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Signal amplification by reversible exchange

Wissam Iali, Gary G R Green, Sam J Hart, Adrian C Whitwood, Simon B Duckett
[IrCl(COE)2]2 (1) reacts with pyridine (py) and H2 to form crystallographically characterized IrCl(H)2(COE)(py)2 (2). 2 undergoes py loss to form 16-electron IrCl(H)2(COE)(py) (3), with equivalent hydride ligands. When this reaction is studied with parahydrogen, 1 efficiently achieves hyperpolarization of free py (and nicotinamide, nicotine, 5-aminopyrimidine, and 3,5-lutudine) via signal amplification by reversible exchange (SABRE) and hence reflects a simple and readily available precatayst for this process...
November 21, 2016: Inorganic Chemistry
Alexandra M Olaru, Alister Burt, Peter J Rayner, Sam J Hart, Adrian C Whitwood, Gary G R Green, Simon B Duckett
The hyperpolarisation of the (119)Sn and (29)Si nuclei in 5-(tributylstannyl)pyrimidine (ASn) and 5-(trimethylsilyl)pyrimidine (BSi) is achieved through their reaction with [IrCl(COD)(IMes)] (1a) or [IrCl(COD)(SIMes)] (1b) and parahydrogen via the SABRE process. 1a exhibits superior activity in both cases. The two inequivalent pyrimidine proton environments of ASn readily yielded signal enhancements totalling ∼2300-fold in its (1)H NMR spectrum at a field strength of 9.4 T, with the corresponding (119)Sn signal being 700 times stronger than normal...
December 13, 2016: Chemical Communications: Chem Comm
Soumya S Roy, Philip Norcott, Peter J Rayner, Gary G R Green, Simon B Duckett
Nuclear magnetic resonance (NMR) and magnetic resonance imaging (MRI) are two extremely important techniques with applications ranging from molecular structure determination to human imaging. However, in many cases the applicability of NMR and MRI are limited by inherently poor sensitivity and insufficient nuclear spin lifetime. Here we demonstrate a cost-efficient and fast technique that tackles both issues simultaneously. We use the signal amplification by reversible exchange (SABRE) technique to hyperpolarize the target (1) H nuclei and store this polarization in long-lived singlet (LLS) form after suitable radiofrequency (rf) pulses...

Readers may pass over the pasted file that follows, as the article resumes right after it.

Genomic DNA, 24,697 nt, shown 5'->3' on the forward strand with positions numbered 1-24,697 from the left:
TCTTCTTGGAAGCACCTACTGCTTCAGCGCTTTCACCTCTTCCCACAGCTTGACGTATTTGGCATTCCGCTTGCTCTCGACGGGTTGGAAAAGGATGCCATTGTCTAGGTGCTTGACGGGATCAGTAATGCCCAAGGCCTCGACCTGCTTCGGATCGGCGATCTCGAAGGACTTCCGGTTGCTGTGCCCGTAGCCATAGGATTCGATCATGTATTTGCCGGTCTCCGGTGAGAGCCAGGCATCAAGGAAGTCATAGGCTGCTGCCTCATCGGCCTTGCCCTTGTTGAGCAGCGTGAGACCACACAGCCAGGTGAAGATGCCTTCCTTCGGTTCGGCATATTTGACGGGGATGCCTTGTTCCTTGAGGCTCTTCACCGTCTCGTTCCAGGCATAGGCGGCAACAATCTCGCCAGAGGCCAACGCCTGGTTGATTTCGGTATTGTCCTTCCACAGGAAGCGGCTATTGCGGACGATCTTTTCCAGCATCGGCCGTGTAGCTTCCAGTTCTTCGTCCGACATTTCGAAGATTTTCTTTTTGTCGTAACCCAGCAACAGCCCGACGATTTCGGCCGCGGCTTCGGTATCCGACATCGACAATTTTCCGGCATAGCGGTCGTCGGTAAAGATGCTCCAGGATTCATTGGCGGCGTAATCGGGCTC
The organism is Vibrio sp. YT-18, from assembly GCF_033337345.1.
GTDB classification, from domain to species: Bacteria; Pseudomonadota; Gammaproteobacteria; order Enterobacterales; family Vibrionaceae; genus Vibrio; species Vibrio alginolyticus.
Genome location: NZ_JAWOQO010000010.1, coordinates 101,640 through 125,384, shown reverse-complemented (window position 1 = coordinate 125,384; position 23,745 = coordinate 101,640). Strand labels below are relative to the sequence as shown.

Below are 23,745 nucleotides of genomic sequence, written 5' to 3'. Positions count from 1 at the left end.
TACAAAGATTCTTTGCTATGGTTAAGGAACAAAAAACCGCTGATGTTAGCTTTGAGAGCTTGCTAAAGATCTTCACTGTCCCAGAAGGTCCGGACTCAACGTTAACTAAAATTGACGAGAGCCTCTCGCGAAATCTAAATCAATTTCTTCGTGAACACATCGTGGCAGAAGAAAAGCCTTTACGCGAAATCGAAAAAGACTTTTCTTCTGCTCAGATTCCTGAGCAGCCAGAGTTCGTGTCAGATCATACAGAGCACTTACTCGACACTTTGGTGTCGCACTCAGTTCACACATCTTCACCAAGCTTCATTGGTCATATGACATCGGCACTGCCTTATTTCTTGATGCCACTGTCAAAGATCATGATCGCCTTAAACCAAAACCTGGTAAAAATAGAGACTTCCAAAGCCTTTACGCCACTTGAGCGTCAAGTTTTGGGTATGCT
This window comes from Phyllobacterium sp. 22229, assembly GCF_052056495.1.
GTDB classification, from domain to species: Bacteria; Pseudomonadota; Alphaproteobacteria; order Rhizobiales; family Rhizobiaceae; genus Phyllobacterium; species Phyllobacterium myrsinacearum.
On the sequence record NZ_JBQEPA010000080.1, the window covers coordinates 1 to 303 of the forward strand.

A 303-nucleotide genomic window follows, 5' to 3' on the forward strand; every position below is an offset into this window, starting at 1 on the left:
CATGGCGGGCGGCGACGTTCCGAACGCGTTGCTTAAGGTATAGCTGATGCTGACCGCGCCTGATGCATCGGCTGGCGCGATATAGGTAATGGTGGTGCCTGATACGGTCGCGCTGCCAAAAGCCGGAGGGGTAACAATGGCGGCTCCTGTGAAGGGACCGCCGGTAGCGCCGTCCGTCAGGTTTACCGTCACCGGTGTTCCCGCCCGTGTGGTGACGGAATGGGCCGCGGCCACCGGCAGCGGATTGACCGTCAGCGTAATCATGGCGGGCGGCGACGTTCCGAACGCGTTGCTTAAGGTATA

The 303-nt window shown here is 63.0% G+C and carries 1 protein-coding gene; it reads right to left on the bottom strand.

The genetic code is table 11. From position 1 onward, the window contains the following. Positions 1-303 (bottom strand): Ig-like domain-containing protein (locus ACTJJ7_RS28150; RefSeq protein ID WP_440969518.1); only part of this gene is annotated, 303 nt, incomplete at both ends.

December 12, 2016: Angewandte Chemie
Soumya S Roy, Peter J Rayner, Philip Norcott, Gary G R Green, Simon B Duckett
The applicability of the magnetic resonance (MR) technique in the liquid phase is limited by poor sensitivity and short nuclear spin coherence times which are insufficient for many potential applications. Here we illustrate how it is possible to address both of these issues simultaneously by harnessing long-lived hyperpolarised spin states that are formed by adapting the Signal Amplification by Reversible Exchange (SABRE) technique. We achieve more than 4% net (1)H-polarisation in a long-lived form that remains detectable for over ninety seconds by reference to proton pairs in the biologically important molecule nicotinamide and a pyrazine derivative whose in vivo imaging will offer a new route to probe disease in the future...
September 14, 2016: Physical Chemistry Chemical Physics: PCCP
Eun Hae Oh, Seungwon Jung, Won Jin Kim, Kwang Pyo Kim, Sang Kyung Kim
The quantitative reverse transcription polymerase chain reaction (RT-qPCR) has become one of the most widely used methods in the detection of disease-specific RNAs. The RT-qPCR involves two separate steps, RT and qPCR. In this study, we suggest a new RT-qPCR protocol with the particles of primer-immobilized networks (PINs), performing capture, RT and amplification of a target RNA in one particle. The production of undesired cDNAs was dramatically suppressed by the specific capture of the target RNA within the particle...
January 15, 2017: Biosensors & Bioelectronics
Roman V Shchepin, Danila A Barskiy, Aaron M Coffey, Boyd M Goodson, Eduard Y Chekmenev
NMR hyperpolarization via Signal Amplification by Reversible Exchange (SABRE) was employed to investigate the feasibility of enhancing the NMR detection sensitivity of sulfur-heterocycles (specifically 2-methylthiophene and dibenzothiophenes), a family of compounds typically found in petroleum and refined petroleum products. SABRE hyperpolarization of sulfur-heterocycles (conducted in seconds) offers potential advantages of providing structural information about sulfur-containing contaminants in petroleum, thereby informing petroleum purification and refining to minimize sulfur content in refined products such as gasoline...
July 1, 2016: ChemistrySelect
Jean-Nicolas Dumez
This perspective article reviews some of the recent developments in the field of hyperpolarisation, with a focus on solution-state NMR spectroscopy of small molecules. Two techniques are considered in more detail, dissolution dynamic nuclear polarisation (D-DNP) and signal amplification by reversible exchange (SABRE). Some of the opportunities and challenges for applications of hyperpolarised solution-state magnetic resonance in chemistry are discussed. Copyright © 2016 John Wiley & Sons, Ltd.
January 2017: Magnetic Resonance in Chemistry: MRC
Roman V Shchepin, Danila A Barskiy, Aaron M Coffey, Thomas Theis, Fan Shi, Warren S Warren, Boyd M Goodson, Eduard Y Chekmenev